On Saturday's CNN Newsroom, during an interview with former Colorado Governor John Hickenlooper, CNN host Ana Cabrera failed to inform viewers of some very important facts as she discussed the Colorado Democrat's successes in passing gun control in his home state in 2013.
As the CNN host asked the Democratic presidential candidate about the issue of how to get at least some Republicans to go along with such measures, she failed to note that violent crime has increased substantially in Colorado every year since the passage of more gun control in 2013.
What's more, violent crime had been on a steady decline over the previous decade before the new gun restrictions were adopted, making the crime change in the wrong direction even more striking.
Cabrera noted that Hickenlooper had enacted gun control in his state in response to the 2012 mass shooting at an Aurora movie theater, and, in her second question to him, posed:
As governor in 2013, you managed to get universal background checks for all gun purchases, you got a high-capacity magazine ban limit, but you got those laws without any Republican support. That obviously can't work on a national level, so what's it going to take?
After Hickenlooper complained about the NRA lobbying against "universal background checks" in his state, and claimed that all the Republicans he knew supported the measure, Cabrera followed up: "Right, and isn't that the situation we're dealing with now, too? So, again, how do you get past that? How do you break through that to actually accomplish it in a bipartisan fashion if you can't just rely on one party to do it?"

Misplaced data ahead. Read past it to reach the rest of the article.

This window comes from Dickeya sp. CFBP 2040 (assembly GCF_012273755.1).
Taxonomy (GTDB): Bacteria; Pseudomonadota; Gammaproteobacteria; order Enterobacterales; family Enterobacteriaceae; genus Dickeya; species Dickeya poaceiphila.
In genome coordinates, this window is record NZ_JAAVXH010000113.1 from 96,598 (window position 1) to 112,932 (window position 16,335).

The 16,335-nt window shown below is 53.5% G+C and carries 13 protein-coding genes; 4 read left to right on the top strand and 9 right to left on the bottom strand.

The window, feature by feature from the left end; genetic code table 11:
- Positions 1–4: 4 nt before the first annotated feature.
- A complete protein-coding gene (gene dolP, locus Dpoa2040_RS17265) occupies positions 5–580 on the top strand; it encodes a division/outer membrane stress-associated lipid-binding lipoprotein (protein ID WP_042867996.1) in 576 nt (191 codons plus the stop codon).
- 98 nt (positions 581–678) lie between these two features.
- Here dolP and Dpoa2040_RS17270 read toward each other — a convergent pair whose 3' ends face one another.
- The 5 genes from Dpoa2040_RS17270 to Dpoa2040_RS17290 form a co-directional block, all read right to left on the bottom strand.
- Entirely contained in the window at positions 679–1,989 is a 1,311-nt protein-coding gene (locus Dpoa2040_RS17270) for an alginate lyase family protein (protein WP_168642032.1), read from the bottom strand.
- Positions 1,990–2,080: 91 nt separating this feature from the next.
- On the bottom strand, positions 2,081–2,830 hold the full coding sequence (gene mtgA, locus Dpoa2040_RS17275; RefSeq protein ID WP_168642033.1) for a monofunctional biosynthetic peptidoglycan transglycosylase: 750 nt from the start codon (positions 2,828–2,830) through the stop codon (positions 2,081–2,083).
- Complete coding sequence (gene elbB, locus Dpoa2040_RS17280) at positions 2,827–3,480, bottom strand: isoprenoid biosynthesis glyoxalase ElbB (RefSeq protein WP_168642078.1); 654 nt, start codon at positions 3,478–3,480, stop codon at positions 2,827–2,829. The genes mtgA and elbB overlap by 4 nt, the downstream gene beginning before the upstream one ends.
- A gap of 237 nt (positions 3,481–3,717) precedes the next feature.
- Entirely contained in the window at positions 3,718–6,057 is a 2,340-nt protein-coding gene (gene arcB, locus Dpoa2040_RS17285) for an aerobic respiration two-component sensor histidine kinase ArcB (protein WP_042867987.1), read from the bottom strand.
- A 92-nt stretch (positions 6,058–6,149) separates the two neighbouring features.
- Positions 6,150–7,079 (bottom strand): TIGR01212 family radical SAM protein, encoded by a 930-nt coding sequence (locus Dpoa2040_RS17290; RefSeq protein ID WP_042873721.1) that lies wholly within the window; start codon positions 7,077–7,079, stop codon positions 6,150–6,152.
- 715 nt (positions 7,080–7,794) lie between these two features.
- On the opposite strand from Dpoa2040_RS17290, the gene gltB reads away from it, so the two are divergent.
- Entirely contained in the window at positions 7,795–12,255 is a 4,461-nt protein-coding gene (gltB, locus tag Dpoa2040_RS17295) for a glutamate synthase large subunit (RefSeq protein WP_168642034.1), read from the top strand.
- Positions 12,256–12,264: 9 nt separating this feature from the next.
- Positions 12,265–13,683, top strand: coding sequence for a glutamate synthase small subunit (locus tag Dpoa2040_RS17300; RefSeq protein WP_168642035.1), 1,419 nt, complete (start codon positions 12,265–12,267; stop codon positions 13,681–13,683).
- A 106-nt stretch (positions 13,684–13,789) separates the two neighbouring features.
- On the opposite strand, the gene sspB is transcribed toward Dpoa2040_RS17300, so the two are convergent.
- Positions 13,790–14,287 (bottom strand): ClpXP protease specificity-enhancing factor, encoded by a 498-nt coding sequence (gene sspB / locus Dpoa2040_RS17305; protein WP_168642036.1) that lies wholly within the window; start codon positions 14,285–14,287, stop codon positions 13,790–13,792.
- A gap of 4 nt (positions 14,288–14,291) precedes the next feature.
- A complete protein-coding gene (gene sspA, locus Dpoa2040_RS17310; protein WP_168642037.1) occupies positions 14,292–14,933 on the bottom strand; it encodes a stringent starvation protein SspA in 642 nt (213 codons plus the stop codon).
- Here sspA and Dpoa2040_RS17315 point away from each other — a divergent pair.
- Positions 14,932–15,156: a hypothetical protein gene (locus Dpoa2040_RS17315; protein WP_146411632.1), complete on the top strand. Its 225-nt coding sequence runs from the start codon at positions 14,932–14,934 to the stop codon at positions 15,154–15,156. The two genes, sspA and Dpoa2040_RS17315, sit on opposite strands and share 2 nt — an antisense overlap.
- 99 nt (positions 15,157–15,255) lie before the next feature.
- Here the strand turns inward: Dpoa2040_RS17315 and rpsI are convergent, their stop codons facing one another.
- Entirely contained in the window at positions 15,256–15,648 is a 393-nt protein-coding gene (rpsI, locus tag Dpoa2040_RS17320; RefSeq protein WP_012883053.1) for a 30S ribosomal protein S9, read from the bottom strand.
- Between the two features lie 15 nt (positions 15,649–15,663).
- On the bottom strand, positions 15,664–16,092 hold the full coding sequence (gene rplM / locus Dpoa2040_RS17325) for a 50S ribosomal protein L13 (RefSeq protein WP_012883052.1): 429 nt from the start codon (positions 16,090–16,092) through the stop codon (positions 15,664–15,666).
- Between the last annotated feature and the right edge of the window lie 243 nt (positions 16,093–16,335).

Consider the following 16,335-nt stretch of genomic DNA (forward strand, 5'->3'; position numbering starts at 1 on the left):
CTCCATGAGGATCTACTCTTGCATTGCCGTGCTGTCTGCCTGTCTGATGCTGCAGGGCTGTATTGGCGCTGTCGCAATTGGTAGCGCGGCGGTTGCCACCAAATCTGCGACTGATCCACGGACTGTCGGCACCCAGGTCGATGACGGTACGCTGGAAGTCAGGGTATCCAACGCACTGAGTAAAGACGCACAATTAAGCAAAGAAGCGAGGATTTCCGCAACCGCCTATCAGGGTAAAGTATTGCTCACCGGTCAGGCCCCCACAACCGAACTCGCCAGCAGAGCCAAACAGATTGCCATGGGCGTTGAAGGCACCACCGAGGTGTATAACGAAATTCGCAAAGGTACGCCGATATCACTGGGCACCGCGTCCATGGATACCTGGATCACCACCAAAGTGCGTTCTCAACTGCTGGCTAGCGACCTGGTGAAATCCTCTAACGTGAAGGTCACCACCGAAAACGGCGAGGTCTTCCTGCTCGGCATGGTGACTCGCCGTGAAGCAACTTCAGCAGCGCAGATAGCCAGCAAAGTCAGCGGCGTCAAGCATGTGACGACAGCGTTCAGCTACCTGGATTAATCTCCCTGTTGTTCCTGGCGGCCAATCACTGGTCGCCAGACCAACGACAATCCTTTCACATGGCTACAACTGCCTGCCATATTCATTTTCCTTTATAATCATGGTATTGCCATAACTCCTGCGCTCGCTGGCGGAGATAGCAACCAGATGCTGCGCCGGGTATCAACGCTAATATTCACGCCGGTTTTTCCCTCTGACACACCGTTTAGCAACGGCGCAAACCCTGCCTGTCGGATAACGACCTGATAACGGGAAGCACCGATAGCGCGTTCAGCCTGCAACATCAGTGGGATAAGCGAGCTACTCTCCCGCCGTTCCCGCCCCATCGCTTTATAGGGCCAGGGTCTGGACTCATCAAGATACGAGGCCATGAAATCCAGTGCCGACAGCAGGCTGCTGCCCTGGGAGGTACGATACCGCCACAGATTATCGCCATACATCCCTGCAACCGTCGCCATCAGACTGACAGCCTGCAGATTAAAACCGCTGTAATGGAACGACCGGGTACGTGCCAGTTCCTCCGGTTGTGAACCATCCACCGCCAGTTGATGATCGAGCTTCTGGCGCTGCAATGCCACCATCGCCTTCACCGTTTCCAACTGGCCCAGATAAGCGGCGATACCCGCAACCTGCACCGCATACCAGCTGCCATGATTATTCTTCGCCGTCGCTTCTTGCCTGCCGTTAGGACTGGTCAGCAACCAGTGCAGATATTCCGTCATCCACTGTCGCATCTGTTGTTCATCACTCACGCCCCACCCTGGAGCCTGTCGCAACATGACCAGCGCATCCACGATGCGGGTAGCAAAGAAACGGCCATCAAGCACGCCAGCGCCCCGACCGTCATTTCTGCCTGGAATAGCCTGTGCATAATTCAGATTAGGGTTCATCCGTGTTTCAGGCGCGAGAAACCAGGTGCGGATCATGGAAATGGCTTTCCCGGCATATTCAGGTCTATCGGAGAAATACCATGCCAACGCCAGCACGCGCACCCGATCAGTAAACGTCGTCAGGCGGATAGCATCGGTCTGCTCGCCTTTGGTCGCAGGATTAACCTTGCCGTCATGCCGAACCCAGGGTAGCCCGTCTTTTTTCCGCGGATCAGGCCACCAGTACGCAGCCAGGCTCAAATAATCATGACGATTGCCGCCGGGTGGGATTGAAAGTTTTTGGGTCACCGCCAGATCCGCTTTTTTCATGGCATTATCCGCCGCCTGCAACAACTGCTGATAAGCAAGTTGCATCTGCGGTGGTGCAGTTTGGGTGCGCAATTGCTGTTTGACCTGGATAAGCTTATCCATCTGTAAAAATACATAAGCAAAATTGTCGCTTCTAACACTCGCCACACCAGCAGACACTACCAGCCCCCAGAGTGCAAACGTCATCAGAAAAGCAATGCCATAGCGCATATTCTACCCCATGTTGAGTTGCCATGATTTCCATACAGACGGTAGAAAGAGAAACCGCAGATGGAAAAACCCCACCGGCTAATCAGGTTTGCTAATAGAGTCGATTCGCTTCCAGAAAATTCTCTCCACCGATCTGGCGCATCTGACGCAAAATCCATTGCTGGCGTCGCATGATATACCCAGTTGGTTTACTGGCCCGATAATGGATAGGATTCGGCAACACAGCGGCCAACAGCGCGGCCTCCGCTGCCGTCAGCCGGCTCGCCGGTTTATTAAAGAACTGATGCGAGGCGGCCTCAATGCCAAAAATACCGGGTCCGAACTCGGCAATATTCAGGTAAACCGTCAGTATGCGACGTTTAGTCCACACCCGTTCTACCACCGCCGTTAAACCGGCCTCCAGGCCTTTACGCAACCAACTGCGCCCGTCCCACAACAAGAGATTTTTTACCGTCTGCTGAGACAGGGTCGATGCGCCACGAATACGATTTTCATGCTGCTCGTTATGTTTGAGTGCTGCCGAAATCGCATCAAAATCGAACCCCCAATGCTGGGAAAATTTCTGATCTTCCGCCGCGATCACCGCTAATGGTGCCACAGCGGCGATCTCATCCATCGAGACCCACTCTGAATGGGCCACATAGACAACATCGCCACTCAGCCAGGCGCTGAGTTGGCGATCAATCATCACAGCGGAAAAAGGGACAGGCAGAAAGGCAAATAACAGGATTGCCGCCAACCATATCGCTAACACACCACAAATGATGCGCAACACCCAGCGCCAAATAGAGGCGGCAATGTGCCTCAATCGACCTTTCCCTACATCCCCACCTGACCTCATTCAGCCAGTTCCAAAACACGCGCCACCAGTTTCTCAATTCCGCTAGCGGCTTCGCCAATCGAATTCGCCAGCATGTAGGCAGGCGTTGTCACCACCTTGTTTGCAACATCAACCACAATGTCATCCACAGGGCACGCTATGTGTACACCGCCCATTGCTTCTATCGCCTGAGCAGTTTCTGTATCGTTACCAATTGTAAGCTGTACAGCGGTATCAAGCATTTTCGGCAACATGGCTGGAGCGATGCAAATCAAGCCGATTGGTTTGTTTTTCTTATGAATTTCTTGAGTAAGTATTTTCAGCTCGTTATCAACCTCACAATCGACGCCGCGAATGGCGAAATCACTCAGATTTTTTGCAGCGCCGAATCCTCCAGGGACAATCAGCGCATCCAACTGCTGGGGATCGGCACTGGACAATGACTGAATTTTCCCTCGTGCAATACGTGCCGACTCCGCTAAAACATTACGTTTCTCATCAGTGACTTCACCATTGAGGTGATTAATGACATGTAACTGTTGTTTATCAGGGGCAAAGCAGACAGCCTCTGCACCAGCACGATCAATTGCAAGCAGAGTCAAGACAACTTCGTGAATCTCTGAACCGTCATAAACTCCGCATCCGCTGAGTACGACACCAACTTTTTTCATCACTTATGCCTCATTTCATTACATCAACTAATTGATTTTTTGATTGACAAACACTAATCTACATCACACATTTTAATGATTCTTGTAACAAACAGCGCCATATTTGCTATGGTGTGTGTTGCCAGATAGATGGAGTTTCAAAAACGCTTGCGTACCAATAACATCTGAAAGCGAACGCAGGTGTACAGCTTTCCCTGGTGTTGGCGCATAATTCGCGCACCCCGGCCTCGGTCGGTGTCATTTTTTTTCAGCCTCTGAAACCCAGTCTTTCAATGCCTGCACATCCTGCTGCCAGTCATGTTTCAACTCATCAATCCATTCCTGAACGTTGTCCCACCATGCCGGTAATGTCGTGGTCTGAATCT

After her guest praised Republican governors who have supported pushing more gun control, and predicted there will be more cooperation by Republicans in Congress, instead of bothering to cover the issue of what happened to crime in Colorado after gun control measures passed, Cabrera pivoted to Democrats accusing President Donald Trump of being a "white supremacist."
If the CNN staff had bothered to do basic research on the issue, they could have easily discovered that the per capita violent crime rate increased steadily from 307.4 per 100,000 residents in 2012 to 368.1 in 2017 -- an increase of 20 percent -- to the highest level since 2006.
Even more striking is the fact that there had been a steady drop every year between 2006 and 2013 before the rates started increasing.
As for homicides, which had already started to increase in 2011, the number continued to move upward from 152 in 2012 to 221 in 2017 -- the highest number since 1986. Or, adjusted for population growth, the homicide rate became the highest since 2004.
It seems that, where gun control is concerned, the only success that matters to CNN journalists is actually passing the gun restrictions -- not the apparent counterproductive effects on crime levels in the real world.